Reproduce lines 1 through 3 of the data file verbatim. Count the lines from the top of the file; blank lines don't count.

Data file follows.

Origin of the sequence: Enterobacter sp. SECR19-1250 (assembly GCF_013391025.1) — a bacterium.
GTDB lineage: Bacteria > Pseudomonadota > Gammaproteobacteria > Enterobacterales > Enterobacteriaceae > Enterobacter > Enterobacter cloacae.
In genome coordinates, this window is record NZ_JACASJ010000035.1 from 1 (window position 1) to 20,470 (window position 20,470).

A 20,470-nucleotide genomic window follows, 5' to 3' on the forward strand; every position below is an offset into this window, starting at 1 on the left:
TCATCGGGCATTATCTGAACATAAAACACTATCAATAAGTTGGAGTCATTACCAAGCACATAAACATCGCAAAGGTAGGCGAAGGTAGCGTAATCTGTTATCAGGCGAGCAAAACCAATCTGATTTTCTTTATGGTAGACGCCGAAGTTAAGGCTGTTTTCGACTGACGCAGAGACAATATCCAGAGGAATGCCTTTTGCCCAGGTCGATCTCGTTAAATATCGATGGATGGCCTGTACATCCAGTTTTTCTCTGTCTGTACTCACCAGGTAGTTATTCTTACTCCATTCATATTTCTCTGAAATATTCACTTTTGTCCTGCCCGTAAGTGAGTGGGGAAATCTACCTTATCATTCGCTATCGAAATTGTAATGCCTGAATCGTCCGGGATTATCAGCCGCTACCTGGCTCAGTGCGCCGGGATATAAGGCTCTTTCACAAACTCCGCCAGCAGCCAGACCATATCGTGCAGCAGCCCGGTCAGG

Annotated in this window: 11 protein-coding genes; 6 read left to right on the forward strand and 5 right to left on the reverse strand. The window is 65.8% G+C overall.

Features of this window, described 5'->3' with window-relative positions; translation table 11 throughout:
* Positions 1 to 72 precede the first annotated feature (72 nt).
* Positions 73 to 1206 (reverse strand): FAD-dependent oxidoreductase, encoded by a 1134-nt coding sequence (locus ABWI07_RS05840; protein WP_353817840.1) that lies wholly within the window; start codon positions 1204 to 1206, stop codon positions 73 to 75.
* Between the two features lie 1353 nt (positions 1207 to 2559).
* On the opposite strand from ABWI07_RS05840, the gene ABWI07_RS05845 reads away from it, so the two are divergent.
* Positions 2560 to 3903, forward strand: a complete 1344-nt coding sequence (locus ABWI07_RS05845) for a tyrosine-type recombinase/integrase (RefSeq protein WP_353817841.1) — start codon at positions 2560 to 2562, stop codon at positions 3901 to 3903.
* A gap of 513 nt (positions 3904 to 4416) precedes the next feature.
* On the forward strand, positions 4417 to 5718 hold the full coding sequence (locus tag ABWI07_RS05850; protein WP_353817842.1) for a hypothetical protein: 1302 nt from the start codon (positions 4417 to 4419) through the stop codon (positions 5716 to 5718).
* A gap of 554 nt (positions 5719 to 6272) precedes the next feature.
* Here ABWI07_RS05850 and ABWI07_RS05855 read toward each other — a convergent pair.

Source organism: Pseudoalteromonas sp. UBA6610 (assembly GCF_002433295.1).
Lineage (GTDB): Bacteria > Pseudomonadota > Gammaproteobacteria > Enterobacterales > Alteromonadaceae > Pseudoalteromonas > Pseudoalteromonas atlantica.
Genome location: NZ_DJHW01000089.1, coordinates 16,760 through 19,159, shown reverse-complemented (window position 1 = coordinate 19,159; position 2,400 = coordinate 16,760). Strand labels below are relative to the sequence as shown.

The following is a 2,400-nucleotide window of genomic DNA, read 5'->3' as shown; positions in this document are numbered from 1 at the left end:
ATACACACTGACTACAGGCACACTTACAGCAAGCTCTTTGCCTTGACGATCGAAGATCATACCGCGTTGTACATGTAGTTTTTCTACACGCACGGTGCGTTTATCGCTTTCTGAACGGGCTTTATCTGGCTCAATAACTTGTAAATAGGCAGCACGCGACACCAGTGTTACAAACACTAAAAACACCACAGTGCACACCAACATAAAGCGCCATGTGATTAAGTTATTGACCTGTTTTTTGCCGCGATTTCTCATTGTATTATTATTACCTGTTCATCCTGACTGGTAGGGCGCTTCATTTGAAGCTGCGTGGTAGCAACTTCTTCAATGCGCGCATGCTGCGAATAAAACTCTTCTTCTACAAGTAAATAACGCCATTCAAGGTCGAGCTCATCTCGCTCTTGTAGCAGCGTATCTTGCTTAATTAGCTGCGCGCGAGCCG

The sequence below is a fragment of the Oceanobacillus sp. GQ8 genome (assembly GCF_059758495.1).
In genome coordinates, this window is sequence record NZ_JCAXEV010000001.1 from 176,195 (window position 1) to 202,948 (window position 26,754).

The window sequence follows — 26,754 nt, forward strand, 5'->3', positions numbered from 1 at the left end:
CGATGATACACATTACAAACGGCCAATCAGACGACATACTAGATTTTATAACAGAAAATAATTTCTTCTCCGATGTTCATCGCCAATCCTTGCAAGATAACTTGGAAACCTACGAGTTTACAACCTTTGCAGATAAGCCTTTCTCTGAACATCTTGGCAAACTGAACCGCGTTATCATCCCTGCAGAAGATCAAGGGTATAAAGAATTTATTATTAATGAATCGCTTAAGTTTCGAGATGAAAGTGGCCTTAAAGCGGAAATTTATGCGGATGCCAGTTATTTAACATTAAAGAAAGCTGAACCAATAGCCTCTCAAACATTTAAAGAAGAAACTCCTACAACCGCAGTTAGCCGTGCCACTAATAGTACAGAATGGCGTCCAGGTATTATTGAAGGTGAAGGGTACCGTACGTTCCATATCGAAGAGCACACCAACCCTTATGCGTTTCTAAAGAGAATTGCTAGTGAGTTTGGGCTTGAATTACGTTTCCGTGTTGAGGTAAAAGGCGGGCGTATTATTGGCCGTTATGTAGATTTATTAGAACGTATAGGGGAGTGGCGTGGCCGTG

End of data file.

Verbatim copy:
Origin of the sequence: Enterobacter sp. SECR19-1250 (assembly GCF_013391025.1) — a bacterium.
GTDB lineage: Bacteria > Pseudomonadota > Gammaproteobacteria > Enterobacterales > Enterobacteriaceae > Enterobacter > Enterobacter cloacae.
In genome coordinates, this window is record NZ_JACASJ010000035.1 from 1 (window position 1) to 20,470 (window position 20,470).